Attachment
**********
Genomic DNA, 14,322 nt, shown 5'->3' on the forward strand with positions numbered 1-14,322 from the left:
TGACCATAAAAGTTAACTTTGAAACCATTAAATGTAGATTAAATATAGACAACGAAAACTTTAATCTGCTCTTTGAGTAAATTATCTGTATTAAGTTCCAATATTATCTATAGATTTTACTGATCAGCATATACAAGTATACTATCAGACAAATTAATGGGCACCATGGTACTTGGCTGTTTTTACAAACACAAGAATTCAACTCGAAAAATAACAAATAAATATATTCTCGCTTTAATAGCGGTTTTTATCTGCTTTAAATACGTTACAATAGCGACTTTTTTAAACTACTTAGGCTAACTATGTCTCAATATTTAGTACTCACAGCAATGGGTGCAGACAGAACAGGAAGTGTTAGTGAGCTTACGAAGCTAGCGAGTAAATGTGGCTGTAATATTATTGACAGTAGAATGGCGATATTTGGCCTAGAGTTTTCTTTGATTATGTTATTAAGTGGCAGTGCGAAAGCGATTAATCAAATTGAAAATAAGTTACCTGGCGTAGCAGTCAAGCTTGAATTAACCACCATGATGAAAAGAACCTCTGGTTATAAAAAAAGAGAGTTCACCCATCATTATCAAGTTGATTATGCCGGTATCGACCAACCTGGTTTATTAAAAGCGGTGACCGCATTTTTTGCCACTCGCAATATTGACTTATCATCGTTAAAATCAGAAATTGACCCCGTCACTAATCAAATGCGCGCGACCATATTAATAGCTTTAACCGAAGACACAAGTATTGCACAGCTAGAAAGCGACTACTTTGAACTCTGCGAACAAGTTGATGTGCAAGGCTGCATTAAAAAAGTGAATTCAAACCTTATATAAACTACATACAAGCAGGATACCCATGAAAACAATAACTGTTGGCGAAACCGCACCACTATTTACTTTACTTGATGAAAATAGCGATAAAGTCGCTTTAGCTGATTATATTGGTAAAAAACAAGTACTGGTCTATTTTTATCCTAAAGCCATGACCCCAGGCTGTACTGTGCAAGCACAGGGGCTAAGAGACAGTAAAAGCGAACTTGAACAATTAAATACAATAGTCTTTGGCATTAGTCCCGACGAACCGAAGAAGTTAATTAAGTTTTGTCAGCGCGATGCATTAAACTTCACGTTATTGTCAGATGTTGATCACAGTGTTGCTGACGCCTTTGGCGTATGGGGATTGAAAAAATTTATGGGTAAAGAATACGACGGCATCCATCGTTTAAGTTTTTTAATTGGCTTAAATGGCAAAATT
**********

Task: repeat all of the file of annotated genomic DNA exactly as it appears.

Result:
Genomic DNA, 14,322 nt, shown 5'->3' on the forward strand with positions numbered 1-14,322 from the left:
TGACCATAAAAGTTAACTTTGAAACCATTAAATGTAGATTAAATATAGACAACGAAAACTTTAATCTGCTCTTTGAGTAAATTATCTGTATTAAGTTCCAATATTATCTATAGATTTTACTGATCAGCATATACAAGTATACTATCAGACAAATTAATGGGCACCATGGTACTTGGCTGTTTTTACAAACACAAGAATTCAACTCGAAAAATAACAAATAAATATATTCTCGCTTTAATAGCGGTTTTTATCTGCTTTAAATACGTTACAATAGCGACTTTTTTAAACTACTTAGGCTAACTATGTCTCAATATTTAGTACTCACAGCAATGGGTGCAGACAGAACAGGAAGTGTTAGTGAGCTTACGAAGCTAGCGAGTAAATGTGGCTGTAATATTATTGACAGTAGAATGGCGATATTTGGCCTAGAGTTTTCTTTGATTATGTTATTAAGTGGCAGTGCGAAAGCGATTAATCAAATTGAAAATAAGTTACCTGGCGTAGCAGTCAAGCTTGAATTAACCACCATGATGAAAAGAACCTCTGGTTATAAAAAAAGAGAGTTCACCCATCATTATCAAGTTGATTATGCCGGTATCGACCAACCTGGTTTATTAAAAGCGGTGACCGCATTTTTTGCCACTCGCAATATTGACTTATCATCGTTAAAATCAGAAATTGACCCCGTCACTAATCAAATGCGCGCGACCATATTAATAGCTTTAACCGAAGACACAAGTATTGCACAGCTAGAAAGCGACTACTTTGAACTCTGCGAACAAGTTGATGTGCAAGGCTGCATTAAAAAAGTGAATTCAAACCTTATATAAACTACATACAAGCAGGATACCCATGAAAACAATAACTGTTGGCGAAACCGCACCACTATTTACTTTACTTGATGAAAATAGCGATAAAGTCGCTTTAGCTGATTATATTGGTAAAAAACAAGTACTGGTCTATTTTTATCCTAAAGCCATGACCCCAGGCTGTACTGTGCAAGCACAGGGGCTAAGAGACAGTAAAAGCGAACTTGAACAATTAAATACAATAGTCTTTGGCATTAGTCCCGACGAACCGAAGAAGTTAATTAAGTTTTGTCAGCGCGATGCATTAAACTTCACGTTATTGTCAGATGTTGATCACAGTGTTGCTGACGCCTTTGGCGTATGGGGATTGAAAAAATTTATGGGTAAAGAATACGACGGCATCCATCGTTTAAGTTTTTTAATTGGCTTAAATGGCAAAATT